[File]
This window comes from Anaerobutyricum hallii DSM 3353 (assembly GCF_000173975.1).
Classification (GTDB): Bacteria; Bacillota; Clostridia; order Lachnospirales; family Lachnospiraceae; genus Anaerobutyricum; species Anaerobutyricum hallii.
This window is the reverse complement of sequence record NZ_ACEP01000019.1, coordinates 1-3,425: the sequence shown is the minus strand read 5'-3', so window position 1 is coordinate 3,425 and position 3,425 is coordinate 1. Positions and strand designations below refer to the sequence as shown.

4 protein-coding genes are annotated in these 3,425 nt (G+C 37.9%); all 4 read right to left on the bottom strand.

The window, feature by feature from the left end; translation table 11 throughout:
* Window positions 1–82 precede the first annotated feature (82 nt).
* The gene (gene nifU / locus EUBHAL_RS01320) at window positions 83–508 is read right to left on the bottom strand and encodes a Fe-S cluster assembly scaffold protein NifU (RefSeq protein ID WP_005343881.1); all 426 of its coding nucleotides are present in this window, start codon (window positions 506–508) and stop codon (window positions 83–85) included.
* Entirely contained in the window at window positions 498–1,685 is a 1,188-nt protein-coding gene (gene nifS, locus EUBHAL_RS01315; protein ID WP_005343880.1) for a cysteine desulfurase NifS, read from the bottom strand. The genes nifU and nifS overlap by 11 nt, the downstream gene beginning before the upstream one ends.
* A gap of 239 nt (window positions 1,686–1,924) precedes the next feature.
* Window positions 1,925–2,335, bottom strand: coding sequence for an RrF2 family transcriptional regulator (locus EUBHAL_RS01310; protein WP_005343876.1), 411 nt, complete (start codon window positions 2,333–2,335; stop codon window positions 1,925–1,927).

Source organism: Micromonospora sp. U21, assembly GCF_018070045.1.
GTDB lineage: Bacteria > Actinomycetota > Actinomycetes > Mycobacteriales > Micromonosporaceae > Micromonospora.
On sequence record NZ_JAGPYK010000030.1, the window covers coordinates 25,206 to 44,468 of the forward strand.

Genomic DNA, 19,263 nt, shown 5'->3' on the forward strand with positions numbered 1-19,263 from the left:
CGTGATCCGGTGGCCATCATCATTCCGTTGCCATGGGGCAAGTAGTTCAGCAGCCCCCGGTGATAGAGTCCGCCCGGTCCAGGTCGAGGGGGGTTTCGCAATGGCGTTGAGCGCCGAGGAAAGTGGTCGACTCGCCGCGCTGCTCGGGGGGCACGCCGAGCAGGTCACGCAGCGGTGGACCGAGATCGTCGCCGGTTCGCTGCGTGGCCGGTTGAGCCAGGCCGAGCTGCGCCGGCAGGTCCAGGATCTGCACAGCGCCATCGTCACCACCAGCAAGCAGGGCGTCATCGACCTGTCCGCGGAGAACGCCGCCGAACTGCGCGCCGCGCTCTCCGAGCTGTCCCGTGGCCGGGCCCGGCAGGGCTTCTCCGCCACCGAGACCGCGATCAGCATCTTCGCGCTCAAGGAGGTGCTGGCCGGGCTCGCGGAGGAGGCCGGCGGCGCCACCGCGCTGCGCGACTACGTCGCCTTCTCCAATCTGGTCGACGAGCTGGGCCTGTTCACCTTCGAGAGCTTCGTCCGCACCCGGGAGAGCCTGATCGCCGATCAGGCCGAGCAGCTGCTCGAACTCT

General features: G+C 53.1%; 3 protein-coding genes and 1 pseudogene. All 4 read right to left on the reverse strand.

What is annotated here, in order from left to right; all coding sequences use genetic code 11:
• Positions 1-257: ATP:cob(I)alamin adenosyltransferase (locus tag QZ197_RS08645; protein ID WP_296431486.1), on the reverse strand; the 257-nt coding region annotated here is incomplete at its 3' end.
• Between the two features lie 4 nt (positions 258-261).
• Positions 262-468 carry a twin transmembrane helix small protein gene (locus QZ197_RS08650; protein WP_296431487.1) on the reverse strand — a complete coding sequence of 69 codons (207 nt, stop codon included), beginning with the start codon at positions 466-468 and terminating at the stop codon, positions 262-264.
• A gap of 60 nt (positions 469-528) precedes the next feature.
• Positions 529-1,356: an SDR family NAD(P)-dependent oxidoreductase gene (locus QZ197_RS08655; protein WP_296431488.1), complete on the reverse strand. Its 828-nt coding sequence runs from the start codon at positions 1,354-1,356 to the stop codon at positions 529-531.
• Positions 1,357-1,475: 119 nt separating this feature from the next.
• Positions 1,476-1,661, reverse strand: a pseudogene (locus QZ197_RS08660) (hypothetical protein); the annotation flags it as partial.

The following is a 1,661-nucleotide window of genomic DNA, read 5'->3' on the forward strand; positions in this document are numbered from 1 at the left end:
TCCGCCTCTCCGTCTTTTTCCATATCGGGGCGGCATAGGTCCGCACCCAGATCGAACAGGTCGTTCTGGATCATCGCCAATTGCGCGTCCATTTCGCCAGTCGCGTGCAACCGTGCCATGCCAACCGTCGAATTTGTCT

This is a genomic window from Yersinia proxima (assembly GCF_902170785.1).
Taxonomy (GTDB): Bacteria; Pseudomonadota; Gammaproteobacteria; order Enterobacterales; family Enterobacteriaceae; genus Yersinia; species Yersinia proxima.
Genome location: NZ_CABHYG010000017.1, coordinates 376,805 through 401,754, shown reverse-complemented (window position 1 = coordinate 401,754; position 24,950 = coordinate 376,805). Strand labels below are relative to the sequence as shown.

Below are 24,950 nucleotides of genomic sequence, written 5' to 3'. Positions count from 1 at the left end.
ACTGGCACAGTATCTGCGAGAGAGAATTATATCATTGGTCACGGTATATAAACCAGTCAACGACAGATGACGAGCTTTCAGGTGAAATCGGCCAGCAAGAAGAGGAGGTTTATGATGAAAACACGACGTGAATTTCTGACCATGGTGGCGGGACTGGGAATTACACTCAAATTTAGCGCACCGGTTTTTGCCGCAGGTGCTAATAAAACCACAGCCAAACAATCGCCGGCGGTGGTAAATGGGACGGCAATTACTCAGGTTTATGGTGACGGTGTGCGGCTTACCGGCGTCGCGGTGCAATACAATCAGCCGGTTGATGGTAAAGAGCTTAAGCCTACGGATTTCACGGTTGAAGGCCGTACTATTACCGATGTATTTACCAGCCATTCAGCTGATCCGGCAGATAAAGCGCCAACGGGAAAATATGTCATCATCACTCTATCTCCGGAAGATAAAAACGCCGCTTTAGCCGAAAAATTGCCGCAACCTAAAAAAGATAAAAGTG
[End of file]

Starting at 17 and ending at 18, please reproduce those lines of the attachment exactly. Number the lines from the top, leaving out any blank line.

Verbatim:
What is annotated here, in order from left to right; all coding sequences use genetic code 11:
• Positions 1-257: ATP:cob(I)alamin adenosyltransferase (locus tag QZ197_RS08645; protein ID WP_296431486.1), on the reverse strand; the 257-nt coding region annotated here is incomplete at its 3' end.